Strid: The Model 42 probe station. It was pretty crude by today's standards, a manual 18-GHz probe station. We had relatively complete impedance standards to go with it. It was a breakthrough in productivity and measurement capability at the time, although applications have grown far more sophisticated today. Before the Model 42, you would bond up your chip and make measurements in a test fixture, and you were never really sure of the performance of the chip itself. Word quickly spread that the probe station indeed worked, and customers came back for a second or more, and it became accepted as a fundamental R & D measurement tool.

MRF: Did you have any relationships with test and measurement and/or semiconductor companies at the time of founding the company?

Strid: Having come from TriQuint, we had a good relationship with them. TriQuint was the first foundry to offer RF on-wafer test data and RF process-control-monitor (PCM) guarantees. We even shared some hospitality suites with TriQuint at trade shows in those early days. The main companion tool for our probes, of course, was the HP 8510 vector network analyzer (VNA), introduced in 1984 by Hewlett-Packard , so an obvious partnership with HP grew out of customers using our probe stations with their VNA. That partnership has been an extremely long-lived and productive partnership with HP/Agilent, and it is still going strong.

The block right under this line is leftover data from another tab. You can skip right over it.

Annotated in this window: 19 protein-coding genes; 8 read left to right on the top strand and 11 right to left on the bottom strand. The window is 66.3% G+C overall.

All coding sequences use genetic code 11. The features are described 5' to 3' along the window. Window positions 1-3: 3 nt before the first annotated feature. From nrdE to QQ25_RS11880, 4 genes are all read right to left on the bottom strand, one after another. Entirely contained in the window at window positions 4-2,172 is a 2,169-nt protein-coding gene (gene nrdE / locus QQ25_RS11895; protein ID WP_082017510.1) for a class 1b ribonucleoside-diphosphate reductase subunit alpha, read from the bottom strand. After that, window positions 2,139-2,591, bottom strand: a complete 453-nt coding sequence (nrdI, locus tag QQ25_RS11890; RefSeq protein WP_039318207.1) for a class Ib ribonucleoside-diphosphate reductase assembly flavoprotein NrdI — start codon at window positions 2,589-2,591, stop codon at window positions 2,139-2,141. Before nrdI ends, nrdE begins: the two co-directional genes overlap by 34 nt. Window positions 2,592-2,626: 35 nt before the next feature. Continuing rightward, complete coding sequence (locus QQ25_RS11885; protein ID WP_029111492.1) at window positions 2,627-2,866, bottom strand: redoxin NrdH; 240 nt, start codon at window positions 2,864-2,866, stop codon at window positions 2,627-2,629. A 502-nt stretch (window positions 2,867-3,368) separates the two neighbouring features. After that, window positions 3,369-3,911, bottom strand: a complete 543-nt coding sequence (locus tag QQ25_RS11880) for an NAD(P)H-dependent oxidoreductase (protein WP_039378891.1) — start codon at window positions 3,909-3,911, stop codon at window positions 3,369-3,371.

MRF: Have you received guidance from HP/Agilent over the years in what is needed from your end?

Strid: We get a great deal of feedback from them as well as from other testand- measurement companies. Some of it is insightful and useful, and some of it has to be calibrated like any other bit of market research. They've had some really useful parameters for us. Sometimes they've been off base on some things, and we have to measure everything that they give us. Sometimes the customers change their minds. Sometimes the markets don't develop as expected. But being on the leading edge in RF probing with companies like Agilent Technologies is fun and exciting, never dull.

MRF: Although you work closely with Agilent, your equipment can also work as easily with VNAs from other manufacturers, such as Rohde & Schwarz and Anritsu?